You will never be able to pick exactly the right point in time, but fairly precise figures are certainly available. Naturally, irrigation should be adapted as precisely as possible to the different needs of the crops. Irrigating too little or economising at the wrong point time can have significantly negative impacts on the yield but also on the required qualities. Conversely, supplying too much water is unproductive. The precious resource is wasted and is then lacking elsewhere. Cost effectiveness suffers in both cases.
Too much water can't do any damage, can it?
Oh but it can! If excessive quantities of water are applied, nutrient losses can occur due to seepage under the root penetration zone. Apart from possible negative consequences for the groundwater, fertilisation efficiency also suffers, something that nobody can possibly want in the light of the restrictions imposed by the Fertiliser Ordinance.
So is slightly less water better than too much?
Not entirely. Applying insufficient quantities that are significantly less than the calculated amounts is not recommended either. They do not penetrate deeply enough into the soil and evaporate again very quickly. The losses caused by the evaporation of the water remaining on the leaves and the water located near to the surface of the soil are also relatively high. If too little water is applied, the fertiliser nutrients cannot be used sufficiently either due to reduced withdrawal, and partly remain in the soil. In the case of readily soluble compounds such as nitrate, this would equate to losses via the seepage water over the winter. Irrigation control according to objective criteria is therefore required.
What form does such control take?
The application level for sprinkler irrigation is oriented to the amount of water that the soil can absorb. This is dependent, firstly, on the soil type and humus content and, secondly, on the root penetration depth. The light, sandy soils typically found in sprinkler irrigation areas have a usable field capacity (uFC) of 10 to 16 mm per 10 cm soil depth (corresponding to litres/m2). Pure sands lie at the lower end of this range, whereas loamy, silty or very humic sands are located at the upper end.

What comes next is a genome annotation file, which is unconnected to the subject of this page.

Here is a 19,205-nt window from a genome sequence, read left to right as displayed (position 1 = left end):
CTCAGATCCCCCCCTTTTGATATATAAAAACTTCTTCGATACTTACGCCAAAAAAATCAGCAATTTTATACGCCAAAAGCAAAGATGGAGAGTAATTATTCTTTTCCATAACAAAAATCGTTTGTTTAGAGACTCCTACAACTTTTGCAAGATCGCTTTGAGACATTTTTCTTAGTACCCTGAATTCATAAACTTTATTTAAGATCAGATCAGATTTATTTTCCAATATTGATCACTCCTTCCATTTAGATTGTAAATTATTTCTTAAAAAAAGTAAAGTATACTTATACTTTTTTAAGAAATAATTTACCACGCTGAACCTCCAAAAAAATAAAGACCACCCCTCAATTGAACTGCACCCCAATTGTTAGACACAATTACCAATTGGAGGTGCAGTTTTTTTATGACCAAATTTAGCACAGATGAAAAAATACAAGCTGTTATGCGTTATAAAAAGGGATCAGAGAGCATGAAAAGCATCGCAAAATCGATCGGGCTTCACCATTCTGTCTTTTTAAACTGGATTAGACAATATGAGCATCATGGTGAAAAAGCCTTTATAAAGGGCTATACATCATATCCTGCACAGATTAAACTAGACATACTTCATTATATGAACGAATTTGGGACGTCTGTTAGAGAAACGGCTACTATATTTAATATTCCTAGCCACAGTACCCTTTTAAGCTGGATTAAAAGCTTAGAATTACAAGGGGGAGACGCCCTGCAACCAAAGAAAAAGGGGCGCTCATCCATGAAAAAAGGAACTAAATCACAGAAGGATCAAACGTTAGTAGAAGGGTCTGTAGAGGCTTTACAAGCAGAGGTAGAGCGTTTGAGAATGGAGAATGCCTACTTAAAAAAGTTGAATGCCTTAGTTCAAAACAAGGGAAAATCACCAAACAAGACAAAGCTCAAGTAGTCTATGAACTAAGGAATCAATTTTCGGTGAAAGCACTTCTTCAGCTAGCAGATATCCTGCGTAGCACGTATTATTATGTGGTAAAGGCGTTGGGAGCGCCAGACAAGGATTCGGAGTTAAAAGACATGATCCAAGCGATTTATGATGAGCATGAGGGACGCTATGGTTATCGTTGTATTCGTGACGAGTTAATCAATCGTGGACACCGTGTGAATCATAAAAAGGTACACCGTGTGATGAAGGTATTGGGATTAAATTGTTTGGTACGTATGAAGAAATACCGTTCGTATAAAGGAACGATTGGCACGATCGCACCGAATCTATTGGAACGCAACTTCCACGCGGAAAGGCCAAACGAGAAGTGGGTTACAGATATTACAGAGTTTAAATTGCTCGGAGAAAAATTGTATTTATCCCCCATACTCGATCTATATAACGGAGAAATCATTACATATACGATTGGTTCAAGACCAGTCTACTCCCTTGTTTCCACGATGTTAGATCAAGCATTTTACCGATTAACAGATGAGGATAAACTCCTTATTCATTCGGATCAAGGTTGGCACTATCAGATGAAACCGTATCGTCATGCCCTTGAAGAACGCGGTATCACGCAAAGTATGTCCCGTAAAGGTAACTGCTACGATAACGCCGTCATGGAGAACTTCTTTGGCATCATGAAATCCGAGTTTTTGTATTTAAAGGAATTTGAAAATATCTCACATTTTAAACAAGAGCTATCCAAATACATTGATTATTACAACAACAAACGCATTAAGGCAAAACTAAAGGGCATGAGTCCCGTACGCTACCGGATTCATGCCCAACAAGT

In the next step, the depth from which the plants can draw the water from the soil has to be clarified. Shallow-rooted crops such as potatoes, onions or spring barley can accomplish this down to a maximum depth of 60 cm. Consideration also has to be given to the fact that the root penetration depth is lower at the beginning of development in this case.
Specifically, what does this mean for maximum water application?
The soil water reservoir should only be filled to around 80 to 90% in order to avoid seepage losses. If sprinkler irrigation is commenced as of 50% of the uFC and the uFC is topped up to 80%, the maximum application level on pure sandy soils with a total uFC of 60 mm at a depth of 60 cm is 18 mm. Application of over 50 mm is therefore theoretically calculated for a soil with good water storage capacity. However, the soil is unable to absorb such high quantities in a short space of time, as a result of which surface run-off can occur. Individual applications should therefore be between 20 and 40 mm depending on the soil, crop and current soil moisture.
Does that also apply to deep-rooting crops?